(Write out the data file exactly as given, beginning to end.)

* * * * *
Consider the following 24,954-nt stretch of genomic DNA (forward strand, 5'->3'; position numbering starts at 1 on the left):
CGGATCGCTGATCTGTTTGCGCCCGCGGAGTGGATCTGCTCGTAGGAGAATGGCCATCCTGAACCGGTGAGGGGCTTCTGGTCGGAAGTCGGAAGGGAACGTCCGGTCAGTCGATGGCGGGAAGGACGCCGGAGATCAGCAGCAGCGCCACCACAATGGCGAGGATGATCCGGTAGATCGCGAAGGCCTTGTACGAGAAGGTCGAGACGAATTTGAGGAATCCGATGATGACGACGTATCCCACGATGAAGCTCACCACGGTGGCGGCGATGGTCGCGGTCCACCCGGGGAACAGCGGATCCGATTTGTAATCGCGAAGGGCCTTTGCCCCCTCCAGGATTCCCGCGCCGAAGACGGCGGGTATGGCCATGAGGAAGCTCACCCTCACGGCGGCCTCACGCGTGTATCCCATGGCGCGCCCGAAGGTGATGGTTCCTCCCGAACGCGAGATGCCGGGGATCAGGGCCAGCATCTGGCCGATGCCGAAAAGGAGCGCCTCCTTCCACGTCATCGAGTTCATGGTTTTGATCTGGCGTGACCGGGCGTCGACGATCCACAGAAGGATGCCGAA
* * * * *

Consider the following 24,954-nt stretch of genomic DNA (forward strand, 5'->3'; position numbering starts at 1 on the left):
CGGATCGCTGATCTGTTTGCGCCCGCGGAGTGGATCTGCTCGTAGGAGAATGGCCATCCTGAACCGGTGAGGGGCTTCTGGTCGGAAGTCGGAAGGGAACGTCCGGTCAGTCGATGGCGGGAAGGACGCCGGAGATCAGCAGCAGCGCCACCACAATGGCGAGGATGATCCGGTAGATCGCGAAGGCCTTGTACGAGAAGGTCGAGACGAATTTGAGGAATCCGATGATGACGACGTATCCCACGATGAAGCTCACCACGGTGGCGGCGATGGTCGCGGTCCACCCGGGGAACAGCGGATCCGATTTGTAATCGCGAAGGGCCTTTGCCCCCTCCAGGATTCCCGCGCCGAAGACGGCGGGTATGGCCATGAGGAAGCTCACCCTCACGGCGGCCTCACGCGTGTATCCCATGGCGCGCCCGAAGGTGATGGTTCCTCCCGAACGCGAGATGCCGGGGATCAGGGCCAGCATCTGGCCGATGCCGAAAAGGAGCGCCTCCTTCCACGTCATCGAGTTCATGGTTTTGATCTGGCGTGACCGGGCGTCGACGATCCACAGAAGGATGCCGAA